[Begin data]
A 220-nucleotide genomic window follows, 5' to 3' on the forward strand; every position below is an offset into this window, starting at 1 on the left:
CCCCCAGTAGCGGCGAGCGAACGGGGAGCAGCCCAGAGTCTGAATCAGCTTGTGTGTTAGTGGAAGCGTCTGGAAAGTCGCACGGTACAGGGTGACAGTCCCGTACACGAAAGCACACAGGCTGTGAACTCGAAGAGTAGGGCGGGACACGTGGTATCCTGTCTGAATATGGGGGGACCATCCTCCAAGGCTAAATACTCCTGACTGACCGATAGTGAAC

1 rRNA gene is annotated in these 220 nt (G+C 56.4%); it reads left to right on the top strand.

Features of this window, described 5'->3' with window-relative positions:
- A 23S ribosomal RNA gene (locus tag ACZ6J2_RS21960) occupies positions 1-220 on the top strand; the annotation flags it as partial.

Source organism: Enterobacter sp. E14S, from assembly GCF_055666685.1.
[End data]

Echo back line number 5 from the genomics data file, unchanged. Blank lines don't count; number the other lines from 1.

- A 23S ribosomal RNA gene (locus tag ACZ6J2_RS21960) occupies positions 1-220 on the top strand; the annotation flags it as partial.